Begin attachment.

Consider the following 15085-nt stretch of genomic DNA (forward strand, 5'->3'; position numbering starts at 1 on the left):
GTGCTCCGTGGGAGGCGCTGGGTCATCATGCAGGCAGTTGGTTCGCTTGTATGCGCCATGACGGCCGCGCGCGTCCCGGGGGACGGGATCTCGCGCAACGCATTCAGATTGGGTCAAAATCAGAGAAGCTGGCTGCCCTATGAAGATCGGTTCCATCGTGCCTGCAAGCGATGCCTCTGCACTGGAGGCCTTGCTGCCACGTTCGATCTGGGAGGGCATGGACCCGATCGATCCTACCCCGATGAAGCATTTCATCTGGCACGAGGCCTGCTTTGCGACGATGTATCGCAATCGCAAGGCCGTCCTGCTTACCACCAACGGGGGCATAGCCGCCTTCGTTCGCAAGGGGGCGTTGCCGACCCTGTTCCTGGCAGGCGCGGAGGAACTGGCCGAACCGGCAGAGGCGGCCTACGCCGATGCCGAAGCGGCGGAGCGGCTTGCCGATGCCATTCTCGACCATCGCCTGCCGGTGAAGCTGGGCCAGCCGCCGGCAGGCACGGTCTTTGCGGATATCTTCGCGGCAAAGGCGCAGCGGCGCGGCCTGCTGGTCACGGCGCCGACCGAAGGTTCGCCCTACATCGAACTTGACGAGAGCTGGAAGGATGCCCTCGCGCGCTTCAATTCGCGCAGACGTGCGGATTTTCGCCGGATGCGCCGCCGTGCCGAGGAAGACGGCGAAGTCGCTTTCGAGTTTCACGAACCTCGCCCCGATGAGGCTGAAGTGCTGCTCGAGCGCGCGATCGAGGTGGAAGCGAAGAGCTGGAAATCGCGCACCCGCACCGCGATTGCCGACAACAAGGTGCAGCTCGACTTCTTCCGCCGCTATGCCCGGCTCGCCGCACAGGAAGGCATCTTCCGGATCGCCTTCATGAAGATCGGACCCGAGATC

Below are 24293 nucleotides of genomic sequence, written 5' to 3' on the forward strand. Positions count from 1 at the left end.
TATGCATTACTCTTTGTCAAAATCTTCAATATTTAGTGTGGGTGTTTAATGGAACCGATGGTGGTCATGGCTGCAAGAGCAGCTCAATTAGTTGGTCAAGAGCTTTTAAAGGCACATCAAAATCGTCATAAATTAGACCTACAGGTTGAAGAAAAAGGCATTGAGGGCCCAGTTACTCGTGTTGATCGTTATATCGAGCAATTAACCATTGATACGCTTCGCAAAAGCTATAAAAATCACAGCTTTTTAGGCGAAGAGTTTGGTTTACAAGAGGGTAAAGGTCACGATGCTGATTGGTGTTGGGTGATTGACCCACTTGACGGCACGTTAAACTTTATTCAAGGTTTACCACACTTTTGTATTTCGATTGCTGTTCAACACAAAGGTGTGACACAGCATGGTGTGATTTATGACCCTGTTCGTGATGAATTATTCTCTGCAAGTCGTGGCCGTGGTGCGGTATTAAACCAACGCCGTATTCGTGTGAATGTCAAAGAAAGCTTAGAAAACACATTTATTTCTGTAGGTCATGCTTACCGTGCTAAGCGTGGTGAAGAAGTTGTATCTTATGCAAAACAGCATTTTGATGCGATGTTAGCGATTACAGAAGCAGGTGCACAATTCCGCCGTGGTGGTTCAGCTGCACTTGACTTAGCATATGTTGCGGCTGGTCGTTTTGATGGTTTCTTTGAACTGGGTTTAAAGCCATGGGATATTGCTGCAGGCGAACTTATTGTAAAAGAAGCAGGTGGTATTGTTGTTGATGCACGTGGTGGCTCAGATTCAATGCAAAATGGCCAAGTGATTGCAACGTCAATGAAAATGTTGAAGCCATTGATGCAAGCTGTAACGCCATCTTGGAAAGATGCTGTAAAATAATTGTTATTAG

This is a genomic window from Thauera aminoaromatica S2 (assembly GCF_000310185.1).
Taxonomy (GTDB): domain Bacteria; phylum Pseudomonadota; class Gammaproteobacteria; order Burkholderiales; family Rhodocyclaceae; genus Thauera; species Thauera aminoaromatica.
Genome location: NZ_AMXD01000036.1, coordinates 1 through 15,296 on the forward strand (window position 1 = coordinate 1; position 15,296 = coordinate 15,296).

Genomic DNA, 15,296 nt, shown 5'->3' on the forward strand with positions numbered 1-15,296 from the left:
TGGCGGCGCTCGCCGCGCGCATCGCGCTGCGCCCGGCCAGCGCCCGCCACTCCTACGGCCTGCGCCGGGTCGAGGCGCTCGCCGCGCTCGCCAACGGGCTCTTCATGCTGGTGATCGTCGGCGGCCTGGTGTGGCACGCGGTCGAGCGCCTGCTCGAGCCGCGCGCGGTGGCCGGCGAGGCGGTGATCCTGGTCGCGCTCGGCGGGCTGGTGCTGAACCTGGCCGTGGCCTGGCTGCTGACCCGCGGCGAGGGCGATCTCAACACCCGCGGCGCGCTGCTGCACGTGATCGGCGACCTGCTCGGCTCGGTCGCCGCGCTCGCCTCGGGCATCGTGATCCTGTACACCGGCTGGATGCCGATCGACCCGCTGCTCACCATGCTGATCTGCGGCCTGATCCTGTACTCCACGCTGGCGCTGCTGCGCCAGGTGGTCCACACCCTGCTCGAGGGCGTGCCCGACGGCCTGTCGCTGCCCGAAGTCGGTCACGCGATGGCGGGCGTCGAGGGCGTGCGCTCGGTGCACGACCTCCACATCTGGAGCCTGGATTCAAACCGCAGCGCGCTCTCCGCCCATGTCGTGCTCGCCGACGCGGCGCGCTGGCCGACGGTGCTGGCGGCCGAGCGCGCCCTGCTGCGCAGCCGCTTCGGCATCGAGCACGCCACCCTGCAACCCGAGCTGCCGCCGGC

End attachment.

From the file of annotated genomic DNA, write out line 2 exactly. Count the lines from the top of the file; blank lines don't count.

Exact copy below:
GTGCTCCGTGGGAGGCGCTGGGTCATCATGCAGGCAGTTGGTTCGCTTGTATGCGCCATGACGGCCGCGCGCGTCCCGGGGGACGGGATCTCGCGCAACGCATTCAGATTGGGTCAAAATCAGAGAAGCTGGCTGCCCTATGAAGATCGGTTCCATCGTGCCTGCAAGCGATGCCTCTGCACTGGAGGCCTTGCTGCCACGTTCGATCTGGGAGGGCATGGACCCGATCGATCCTACCCCGATGAAGCATTTCATCTGGCACGAGGCCTGCTTTGCGACGATGTATCGCAATCGCAAGGCCGTCCTGCTTACCACCAACGGGGGCATAGCCGCCTTCGTTCGCAAGGGGGCGTTGCCGACCCTGTTCCTGGCAGGCGCGGAGGAACTGGCCGAACCGGCAGAGGCGGCCTACGCCGATGCCGAAGCGGCGGAGCGGCTTGCCGATGCCATTCTCGACCATCGCCTGCCGGTGAAGCTGGGCCAGCCGCCGGCAGGCACGGTCTTTGCGGATATCTTCGCGGCAAAGGCGCAGCGGCGCGGCCTGCTGGTCACGGCGCCGACCGAAGGTTCGCCCTACATCGAACTTGACGAGAGCTGGAAGGATGCCCTCGCGCGCTTCAATTCGCGCAGACGTGCGGATTTTCGCCGGATGCGCCGCCGTGCCGAGGAAGACGGCGAAGTCGCTTTCGAGTTTCACGAACCTCGCCCCGATGAGGCTGAAGTGCTGCTCGAGCGCGCGATCGAGGTGGAAGCGAAGAGCTGGAAATCGCGCACCCGCACCGCGATTGCCGACAACAAGGTGCAGCTCGACTTCTTCCGCCGCTATGCCCGGCTCGCCGCACAGGAAGGCATCTTCCGGATCGCCTTCATGAAGATCGGACCCGAGATC